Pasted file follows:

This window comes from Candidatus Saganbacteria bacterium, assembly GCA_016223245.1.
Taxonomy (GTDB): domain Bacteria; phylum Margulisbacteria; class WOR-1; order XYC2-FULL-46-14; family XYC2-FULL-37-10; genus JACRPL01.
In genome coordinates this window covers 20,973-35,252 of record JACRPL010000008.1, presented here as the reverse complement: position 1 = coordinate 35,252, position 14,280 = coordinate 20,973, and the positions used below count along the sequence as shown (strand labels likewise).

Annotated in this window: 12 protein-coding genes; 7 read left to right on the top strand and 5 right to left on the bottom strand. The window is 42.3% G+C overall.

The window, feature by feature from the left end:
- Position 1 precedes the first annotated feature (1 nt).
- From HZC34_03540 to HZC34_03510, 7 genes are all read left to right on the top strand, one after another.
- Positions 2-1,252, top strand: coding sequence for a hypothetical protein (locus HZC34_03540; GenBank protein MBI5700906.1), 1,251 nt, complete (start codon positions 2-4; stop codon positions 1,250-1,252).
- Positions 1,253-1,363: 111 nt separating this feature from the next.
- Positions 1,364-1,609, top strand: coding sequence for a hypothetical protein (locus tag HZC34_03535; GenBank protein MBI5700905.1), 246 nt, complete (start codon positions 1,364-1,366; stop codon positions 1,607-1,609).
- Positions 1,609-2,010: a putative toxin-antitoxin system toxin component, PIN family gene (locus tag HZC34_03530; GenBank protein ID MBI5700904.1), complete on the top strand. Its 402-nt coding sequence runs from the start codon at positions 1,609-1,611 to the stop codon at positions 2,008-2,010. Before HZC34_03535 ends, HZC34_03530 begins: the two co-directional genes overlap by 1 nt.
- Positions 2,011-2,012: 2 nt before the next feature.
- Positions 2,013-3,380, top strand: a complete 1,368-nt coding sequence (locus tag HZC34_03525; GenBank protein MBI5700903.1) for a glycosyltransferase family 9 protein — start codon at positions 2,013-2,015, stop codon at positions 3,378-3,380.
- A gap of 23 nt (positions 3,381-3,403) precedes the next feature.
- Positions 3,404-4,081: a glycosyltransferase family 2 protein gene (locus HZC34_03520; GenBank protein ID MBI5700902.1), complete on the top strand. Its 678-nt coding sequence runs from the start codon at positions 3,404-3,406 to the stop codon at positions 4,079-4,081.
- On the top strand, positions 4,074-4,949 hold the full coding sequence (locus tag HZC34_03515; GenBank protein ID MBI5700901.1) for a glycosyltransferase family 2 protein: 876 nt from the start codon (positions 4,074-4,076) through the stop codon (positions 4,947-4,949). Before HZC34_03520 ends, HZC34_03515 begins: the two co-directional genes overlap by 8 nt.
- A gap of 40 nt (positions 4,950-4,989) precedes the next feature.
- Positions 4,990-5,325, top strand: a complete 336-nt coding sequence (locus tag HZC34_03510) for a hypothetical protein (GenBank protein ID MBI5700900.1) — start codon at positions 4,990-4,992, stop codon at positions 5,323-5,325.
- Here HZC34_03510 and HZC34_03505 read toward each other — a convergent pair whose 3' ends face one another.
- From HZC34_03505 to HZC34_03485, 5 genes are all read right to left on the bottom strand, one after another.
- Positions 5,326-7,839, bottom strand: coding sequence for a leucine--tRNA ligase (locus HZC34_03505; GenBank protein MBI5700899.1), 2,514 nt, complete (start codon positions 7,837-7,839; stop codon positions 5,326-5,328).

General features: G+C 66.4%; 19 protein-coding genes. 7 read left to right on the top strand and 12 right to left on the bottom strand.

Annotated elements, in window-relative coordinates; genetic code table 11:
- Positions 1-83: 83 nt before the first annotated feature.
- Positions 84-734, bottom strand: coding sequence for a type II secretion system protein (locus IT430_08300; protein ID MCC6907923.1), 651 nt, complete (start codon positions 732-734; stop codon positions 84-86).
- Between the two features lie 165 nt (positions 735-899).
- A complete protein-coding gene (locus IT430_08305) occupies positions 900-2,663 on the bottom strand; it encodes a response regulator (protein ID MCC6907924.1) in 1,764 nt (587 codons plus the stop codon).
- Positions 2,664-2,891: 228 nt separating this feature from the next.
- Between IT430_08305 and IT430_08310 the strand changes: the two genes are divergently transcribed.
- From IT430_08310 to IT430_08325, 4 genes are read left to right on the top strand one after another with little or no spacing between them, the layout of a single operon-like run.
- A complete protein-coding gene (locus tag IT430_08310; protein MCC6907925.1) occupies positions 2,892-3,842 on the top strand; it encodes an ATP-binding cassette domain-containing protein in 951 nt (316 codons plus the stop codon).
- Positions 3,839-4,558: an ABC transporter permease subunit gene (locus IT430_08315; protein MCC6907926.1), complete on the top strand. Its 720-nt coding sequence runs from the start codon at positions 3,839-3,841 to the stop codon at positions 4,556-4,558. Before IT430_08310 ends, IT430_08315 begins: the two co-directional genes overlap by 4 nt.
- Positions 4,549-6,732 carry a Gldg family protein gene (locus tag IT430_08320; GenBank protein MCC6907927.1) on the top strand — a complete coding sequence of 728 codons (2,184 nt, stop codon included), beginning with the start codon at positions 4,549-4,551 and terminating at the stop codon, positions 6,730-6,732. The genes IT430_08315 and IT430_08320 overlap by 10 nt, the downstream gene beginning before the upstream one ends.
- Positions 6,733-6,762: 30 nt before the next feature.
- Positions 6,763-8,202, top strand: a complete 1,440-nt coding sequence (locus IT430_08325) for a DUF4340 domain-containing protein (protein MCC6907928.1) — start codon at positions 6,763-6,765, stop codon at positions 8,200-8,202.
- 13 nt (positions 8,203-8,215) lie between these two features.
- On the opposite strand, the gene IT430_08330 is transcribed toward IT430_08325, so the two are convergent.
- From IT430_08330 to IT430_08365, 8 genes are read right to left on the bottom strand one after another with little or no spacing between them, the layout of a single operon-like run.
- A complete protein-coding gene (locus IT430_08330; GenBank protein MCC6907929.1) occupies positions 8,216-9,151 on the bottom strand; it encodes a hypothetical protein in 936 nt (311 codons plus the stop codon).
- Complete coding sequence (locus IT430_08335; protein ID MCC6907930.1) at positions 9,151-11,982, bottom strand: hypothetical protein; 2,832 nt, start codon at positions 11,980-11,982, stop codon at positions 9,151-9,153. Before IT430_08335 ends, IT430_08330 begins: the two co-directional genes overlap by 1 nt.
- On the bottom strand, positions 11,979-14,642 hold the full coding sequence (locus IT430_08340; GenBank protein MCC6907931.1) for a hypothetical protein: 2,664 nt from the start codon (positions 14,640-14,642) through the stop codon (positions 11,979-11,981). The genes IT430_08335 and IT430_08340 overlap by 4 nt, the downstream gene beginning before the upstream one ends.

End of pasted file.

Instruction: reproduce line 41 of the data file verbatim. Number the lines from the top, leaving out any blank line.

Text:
- On the bottom strand, positions 11,979-14,642 hold the full coding sequence (locus IT430_08340; GenBank protein MCC6907931.1) for a hypothetical protein: 2,664 nt from the start codon (positions 14,640-14,642) through the stop codon (positions 11,979-11,981). The genes IT430_08335 and IT430_08340 overlap by 4 nt, the downstream gene beginning before the upstream one ends.